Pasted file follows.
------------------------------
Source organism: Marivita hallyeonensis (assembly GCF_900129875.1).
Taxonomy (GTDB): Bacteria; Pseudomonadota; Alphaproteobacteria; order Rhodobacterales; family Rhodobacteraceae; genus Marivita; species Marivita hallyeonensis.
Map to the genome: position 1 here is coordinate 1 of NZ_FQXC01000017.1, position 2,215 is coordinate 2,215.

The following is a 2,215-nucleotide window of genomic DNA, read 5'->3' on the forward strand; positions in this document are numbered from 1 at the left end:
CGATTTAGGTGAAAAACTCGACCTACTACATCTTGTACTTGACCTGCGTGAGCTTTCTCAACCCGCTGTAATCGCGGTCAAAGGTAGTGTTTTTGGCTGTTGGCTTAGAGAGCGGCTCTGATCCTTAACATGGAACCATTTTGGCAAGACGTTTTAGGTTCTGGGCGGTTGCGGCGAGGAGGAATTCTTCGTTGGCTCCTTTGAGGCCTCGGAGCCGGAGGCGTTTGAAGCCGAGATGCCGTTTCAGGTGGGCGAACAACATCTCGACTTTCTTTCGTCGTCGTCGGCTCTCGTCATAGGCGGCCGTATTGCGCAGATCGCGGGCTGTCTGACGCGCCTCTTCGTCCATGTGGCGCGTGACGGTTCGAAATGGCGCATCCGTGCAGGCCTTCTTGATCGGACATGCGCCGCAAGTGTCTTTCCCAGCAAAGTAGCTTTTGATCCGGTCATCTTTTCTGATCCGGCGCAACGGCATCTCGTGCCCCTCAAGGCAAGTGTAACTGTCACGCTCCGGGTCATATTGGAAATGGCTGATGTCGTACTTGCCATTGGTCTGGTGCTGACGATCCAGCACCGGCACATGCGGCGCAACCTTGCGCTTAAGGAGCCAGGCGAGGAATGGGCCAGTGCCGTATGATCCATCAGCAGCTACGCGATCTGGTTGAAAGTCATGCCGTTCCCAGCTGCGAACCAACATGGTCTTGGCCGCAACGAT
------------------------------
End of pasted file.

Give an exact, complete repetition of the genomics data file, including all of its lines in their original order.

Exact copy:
Source organism: Marivita hallyeonensis (assembly GCF_900129875.1).
Taxonomy (GTDB): Bacteria; Pseudomonadota; Alphaproteobacteria; order Rhodobacterales; family Rhodobacteraceae; genus Marivita; species Marivita hallyeonensis.
Map to the genome: position 1 here is coordinate 1 of NZ_FQXC01000017.1, position 2,215 is coordinate 2,215.

The following is a 2,215-nucleotide window of genomic DNA, read 5'->3' on the forward strand; positions in this document are numbered from 1 at the left end:
CGATTTAGGTGAAAAACTCGACCTACTACATCTTGTACTTGACCTGCGTGAGCTTTCTCAACCCGCTGTAATCGCGGTCAAAGGTAGTGTTTTTGGCTGTTGGCTTAGAGAGCGGCTCTGATCCTTAACATGGAACCATTTTGGCAAGACGTTTTAGGTTCTGGGCGGTTGCGGCGAGGAGGAATTCTTCGTTGGCTCCTTTGAGGCCTCGGAGCCGGAGGCGTTTGAAGCCGAGATGCCGTTTCAGGTGGGCGAACAACATCTCGACTTTCTTTCGTCGTCGTCGGCTCTCGTCATAGGCGGCCGTATTGCGCAGATCGCGGGCTGTCTGACGCGCCTCTTCGTCCATGTGGCGCGTGACGGTTCGAAATGGCGCATCCGTGCAGGCCTTCTTGATCGGACATGCGCCGCAAGTGTCTTTCCCAGCAAAGTAGCTTTTGATCCGGTCATCTTTTCTGATCCGGCGCAACGGCATCTCGTGCCCCTCAAGGCAAGTGTAACTGTCACGCTCCGGGTCATATTGGAAATGGCTGATGTCGTACTTGCCATTGGTCTGGTGCTGACGATCCAGCACCGGCACATGCGGCGCAACCTTGCGCTTAAGGAGCCAGGCGAGGAATGGGCCAGTGCCGTATGATCCATCAGCAGCTACGCGATCTGGTTGAAAGTCATGCCGTTCCCAGCTGCGAACCAACATGGTCTTGGCCGCAACGAT